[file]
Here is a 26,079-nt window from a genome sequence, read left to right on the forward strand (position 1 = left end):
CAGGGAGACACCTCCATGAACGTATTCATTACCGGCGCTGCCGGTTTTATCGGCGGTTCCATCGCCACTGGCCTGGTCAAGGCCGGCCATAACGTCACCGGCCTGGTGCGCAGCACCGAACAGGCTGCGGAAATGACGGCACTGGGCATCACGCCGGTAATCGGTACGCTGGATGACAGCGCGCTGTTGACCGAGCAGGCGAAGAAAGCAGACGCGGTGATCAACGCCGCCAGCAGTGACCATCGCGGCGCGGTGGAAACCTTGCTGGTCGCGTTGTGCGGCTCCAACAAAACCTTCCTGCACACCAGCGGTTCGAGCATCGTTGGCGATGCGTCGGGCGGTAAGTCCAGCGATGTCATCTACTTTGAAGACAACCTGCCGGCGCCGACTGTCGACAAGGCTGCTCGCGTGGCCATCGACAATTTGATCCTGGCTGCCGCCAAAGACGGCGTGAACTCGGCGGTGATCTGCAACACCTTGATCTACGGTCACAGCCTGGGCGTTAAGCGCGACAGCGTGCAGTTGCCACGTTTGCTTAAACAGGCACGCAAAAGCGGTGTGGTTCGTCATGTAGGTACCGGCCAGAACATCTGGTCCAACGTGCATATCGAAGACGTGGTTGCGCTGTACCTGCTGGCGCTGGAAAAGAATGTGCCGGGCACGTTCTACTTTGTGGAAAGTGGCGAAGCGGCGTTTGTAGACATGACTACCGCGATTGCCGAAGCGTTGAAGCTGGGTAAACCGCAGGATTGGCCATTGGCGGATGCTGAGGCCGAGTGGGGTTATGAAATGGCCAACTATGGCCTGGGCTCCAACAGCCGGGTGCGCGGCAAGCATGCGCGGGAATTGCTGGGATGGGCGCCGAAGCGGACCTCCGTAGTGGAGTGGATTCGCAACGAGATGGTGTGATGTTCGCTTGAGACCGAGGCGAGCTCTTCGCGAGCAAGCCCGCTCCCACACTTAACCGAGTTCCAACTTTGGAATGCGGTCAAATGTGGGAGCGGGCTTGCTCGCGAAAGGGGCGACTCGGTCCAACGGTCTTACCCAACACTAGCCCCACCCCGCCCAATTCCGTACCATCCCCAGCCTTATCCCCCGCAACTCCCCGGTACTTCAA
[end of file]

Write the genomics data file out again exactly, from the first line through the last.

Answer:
Here is a 26,079-nt window from a genome sequence, read left to right on the forward strand (position 1 = left end):
CAGGGAGACACCTCCATGAACGTATTCATTACCGGCGCTGCCGGTTTTATCGGCGGTTCCATCGCCACTGGCCTGGTCAAGGCCGGCCATAACGTCACCGGCCTGGTGCGCAGCACCGAACAGGCTGCGGAAATGACGGCACTGGGCATCACGCCGGTAATCGGTACGCTGGATGACAGCGCGCTGTTGACCGAGCAGGCGAAGAAAGCAGACGCGGTGATCAACGCCGCCAGCAGTGACCATCGCGGCGCGGTGGAAACCTTGCTGGTCGCGTTGTGCGGCTCCAACAAAACCTTCCTGCACACCAGCGGTTCGAGCATCGTTGGCGATGCGTCGGGCGGTAAGTCCAGCGATGTCATCTACTTTGAAGACAACCTGCCGGCGCCGACTGTCGACAAGGCTGCTCGCGTGGCCATCGACAATTTGATCCTGGCTGCCGCCAAAGACGGCGTGAACTCGGCGGTGATCTGCAACACCTTGATCTACGGTCACAGCCTGGGCGTTAAGCGCGACAGCGTGCAGTTGCCACGTTTGCTTAAACAGGCACGCAAAAGCGGTGTGGTTCGTCATGTAGGTACCGGCCAGAACATCTGGTCCAACGTGCATATCGAAGACGTGGTTGCGCTGTACCTGCTGGCGCTGGAAAAGAATGTGCCGGGCACGTTCTACTTTGTGGAAAGTGGCGAAGCGGCGTTTGTAGACATGACTACCGCGATTGCCGAAGCGTTGAAGCTGGGTAAACCGCAGGATTGGCCATTGGCGGATGCTGAGGCCGAGTGGGGTTATGAAATGGCCAACTATGGCCTGGGCTCCAACAGCCGGGTGCGCGGCAAGCATGCGCGGGAATTGCTGGGATGGGCGCCGAAGCGGACCTCCGTAGTGGAGTGGATTCGCAACGAGATGGTGTGATGTTCGCTTGAGACCGAGGCGAGCTCTTCGCGAGCAAGCCCGCTCCCACACTTAACCGAGTTCCAACTTTGGAATGCGGTCAAATGTGGGAGCGGGCTTGCTCGCGAAAGGGGCGACTCGGTCCAACGGTCTTACCCAACACTAGCCCCACCCCGCCCAATTCCGTACCATCCCCAGCCTTATCCCCCGCAACTCCCCGGTACTTCAA